Team-wide, yearlong harmony exists only in the imagination of naive fans and Disney movies. Bad teams, good ones and champions navigate internal conflict more commonly than believed.
That push from Jordan Poole seemed like a retreat more than an invitation for hands to engage, but it’s hard to assume from this distance. Green was locked in, ready for something. When that happens, watch your ears, your valuables and now, your face.
Maybe Poole hadn’t seen Green’s movies, maybe the two jaw at each other all the time as competitive teammates. Either way, a line was crossed by the line-stepper.
It doesn’t have to be some grand conspiracy surrounding the release of the video. TMZ has deep pockets and a lot of contacts, probably enticing some low-level video person with a big check to download and send the footage.
All it means, though, is the Warriors have yet another layer of this to deal with internally. They saw the punch even if they assumed we weren’t going to. They know Green in ways the public doesn’t, same goes for Poole.
As the saying goes with long-term couples, “You know who you married.”
Whether it had anything to do with team contracts and money or a mouthy teammate is immaterial, because even before it became public, it was going to be team business. Fights have happened all the time in professional sports, and it’s occurred more often in the NBA than the average fan would believe, given the “bark-but-don’t-bite” culture that exists on the floor most nights. Some of the thrill derived from watching pro sports is knowing highly competitive individuals teeter on the edge of losing it — adrenaline, testosterone, pride — mixed in a blender in front of millions of people watching closely.
But short of boxing and UFC, crossing the line isn’t something that’s incentivized. Green has been a habitual line-stepper at points in his career, and this is another black mark that will sit alongside those championship rings he played such an integral part in obtaining.
Stephen Curry has always had his back, always been able to look at the bigger picture as opposed to the emotion of the moment. When the vulgar and shameless Boston Celtics crowd chirped at Green, it was Curry who played big brother and told Green to wait in the car while he handled business on the floor. And even though Green disagreed — vehemently so, on his podcast — with how the Warriors organization handled his verbal spat with Kevin Durant, it has fostered and created an environment that allows for such blowups to occur without destroying the fabric of a champion.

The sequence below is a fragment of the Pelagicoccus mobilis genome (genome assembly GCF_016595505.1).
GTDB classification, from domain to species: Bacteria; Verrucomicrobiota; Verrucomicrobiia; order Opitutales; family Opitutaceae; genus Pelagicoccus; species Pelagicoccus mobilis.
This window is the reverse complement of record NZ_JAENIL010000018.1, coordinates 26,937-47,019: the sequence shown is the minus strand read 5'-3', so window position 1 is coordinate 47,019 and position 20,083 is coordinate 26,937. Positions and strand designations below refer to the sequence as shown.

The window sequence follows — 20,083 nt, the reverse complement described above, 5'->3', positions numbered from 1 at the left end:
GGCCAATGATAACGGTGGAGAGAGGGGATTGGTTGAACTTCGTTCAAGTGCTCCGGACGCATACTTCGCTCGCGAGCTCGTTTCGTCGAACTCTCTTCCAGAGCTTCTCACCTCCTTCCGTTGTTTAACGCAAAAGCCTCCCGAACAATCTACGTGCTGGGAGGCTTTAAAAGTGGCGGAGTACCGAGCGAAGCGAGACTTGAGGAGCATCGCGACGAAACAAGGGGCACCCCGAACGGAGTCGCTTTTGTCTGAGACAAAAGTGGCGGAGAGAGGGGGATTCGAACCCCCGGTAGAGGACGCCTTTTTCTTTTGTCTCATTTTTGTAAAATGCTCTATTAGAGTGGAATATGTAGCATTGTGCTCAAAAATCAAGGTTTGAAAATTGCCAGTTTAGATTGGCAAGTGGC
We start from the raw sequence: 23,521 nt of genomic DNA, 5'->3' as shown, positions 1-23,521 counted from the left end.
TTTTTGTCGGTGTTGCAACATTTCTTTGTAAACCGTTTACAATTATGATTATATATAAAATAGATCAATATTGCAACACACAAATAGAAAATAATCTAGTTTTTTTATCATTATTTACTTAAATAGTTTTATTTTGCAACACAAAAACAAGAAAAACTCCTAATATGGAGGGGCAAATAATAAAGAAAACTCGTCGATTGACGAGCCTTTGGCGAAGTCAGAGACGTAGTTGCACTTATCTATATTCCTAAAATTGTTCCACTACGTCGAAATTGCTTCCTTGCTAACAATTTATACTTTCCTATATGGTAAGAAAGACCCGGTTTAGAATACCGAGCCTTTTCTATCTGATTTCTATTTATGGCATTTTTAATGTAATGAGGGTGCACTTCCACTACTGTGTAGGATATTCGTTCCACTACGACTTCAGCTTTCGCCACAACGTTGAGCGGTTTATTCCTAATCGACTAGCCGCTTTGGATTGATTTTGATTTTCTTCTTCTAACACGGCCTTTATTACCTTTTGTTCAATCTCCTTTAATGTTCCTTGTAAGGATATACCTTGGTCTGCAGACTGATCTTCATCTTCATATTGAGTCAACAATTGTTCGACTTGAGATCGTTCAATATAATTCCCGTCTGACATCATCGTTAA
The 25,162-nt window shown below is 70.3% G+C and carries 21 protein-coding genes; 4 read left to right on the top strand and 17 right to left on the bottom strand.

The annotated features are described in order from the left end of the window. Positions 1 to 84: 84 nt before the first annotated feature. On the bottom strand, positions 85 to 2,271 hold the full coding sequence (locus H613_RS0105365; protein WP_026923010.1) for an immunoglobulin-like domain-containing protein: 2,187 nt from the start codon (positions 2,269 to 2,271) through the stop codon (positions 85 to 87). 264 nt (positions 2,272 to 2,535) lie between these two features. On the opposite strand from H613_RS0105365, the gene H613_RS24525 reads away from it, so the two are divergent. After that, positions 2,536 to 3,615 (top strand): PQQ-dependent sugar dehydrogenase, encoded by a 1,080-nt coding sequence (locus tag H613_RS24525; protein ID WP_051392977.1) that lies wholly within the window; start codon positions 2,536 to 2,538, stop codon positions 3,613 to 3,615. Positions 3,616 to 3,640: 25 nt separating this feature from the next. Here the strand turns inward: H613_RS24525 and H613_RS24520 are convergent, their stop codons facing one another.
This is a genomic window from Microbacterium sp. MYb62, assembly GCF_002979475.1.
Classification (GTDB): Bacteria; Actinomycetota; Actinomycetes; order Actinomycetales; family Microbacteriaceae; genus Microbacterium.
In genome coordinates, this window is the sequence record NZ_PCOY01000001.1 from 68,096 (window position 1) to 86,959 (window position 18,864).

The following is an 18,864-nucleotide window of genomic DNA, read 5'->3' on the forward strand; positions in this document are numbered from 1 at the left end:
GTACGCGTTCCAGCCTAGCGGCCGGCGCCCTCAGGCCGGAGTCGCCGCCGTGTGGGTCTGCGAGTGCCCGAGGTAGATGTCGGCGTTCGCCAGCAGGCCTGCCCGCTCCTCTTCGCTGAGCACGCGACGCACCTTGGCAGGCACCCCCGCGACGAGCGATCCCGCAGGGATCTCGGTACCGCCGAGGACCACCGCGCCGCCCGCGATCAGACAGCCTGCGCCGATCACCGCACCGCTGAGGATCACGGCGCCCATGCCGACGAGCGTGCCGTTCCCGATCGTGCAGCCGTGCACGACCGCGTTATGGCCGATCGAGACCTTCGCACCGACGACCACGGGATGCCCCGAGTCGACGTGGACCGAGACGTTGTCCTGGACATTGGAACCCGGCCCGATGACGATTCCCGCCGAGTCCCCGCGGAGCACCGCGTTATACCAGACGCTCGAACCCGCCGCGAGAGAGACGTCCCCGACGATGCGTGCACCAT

At some point, the more a group succeeds, the more it gets high off its own supply, the more it can ignore those warning signs because of the end results. The excellence being a great deodorizer.
But things wear thin, and just because previous acts were forgiven doesn’t mean the winning validated it. The end doesn’t always justify the means.
Green is a veteran, an Olympian, a newlywed and a father. The remorse doesn’t excuse the action, nor does the provocation call for it. The audio is a missing piece, but it’s doubtful a sensible person would use it to exonerate Green in the court of public opinion or the court of the locker room — the place it matters most.
Sometimes players haul off and lose it, for whatever rhyme or reason. Michael Jordan’s rage is often referenced today as a reason for his greatness. It wasn’t. It just so happened to be a wart for one of the most competitive, and, perhaps, compelling, athletes — becoming part of his legend. Green has managed to monetize and brand his whole being, but you don’t walk into a locker room with your brand. You walk in with your competitive character, your respect and trust.
Your peers have to trust you, and the young players have to believe in you. We all know Green is going to talk. He’s going to poke and cajole and demand, especially of the young players who’ve helped augment this last title run.
What this can’t be, is the start of a subtle generational divide, as the young players want to carve out their own identities in the league, not just as supporting players to those whose premium days were in seasons past.
Poole is a kid, in a sense. But he’s a grown man, too. How he handles this, and the fallout, matters more than what’s written in this space or said in 140 characters or anywhere else.
Warriors president of basketball operations Bob Myers, head coach Steve Kerr and Curry are more transparent than most would be in similar situations, and it’s on them to decide the course the franchise will proceed.
Curry is the closest, being in the sanctuary of the locker room and also Green’s most powerful advocate. Kerr has simultaneously been on the end of engaging Green’s rage (remember their locker room altercation in Oklahoma City in 2016?) while also utilizing Green’s fire when the Warriors have needed it most. And Myers has been the calm steward upon high, monitoring and responsible for watching out for the franchise, even as the team has its own goals.
The Warriors have overcome a lot, both due to Green and because of Green. The equity Green has in the organization isn’t equal to whatever equity he has with this teammate, at this time.
Green has apologized, but do those things run hollow at a point? Both in the locker room and in the boardroom? Is the return worth all the drama in the meantime?
The Warriors’ recent golden history suggests they’ll stand by Green externally and hope internally they can withstand this controversy.
Defending a title is hard enough, but defending one’s self from internal forces is an entirely different matter.
Draymond Green, or rather, Mr. Curry, has work to do.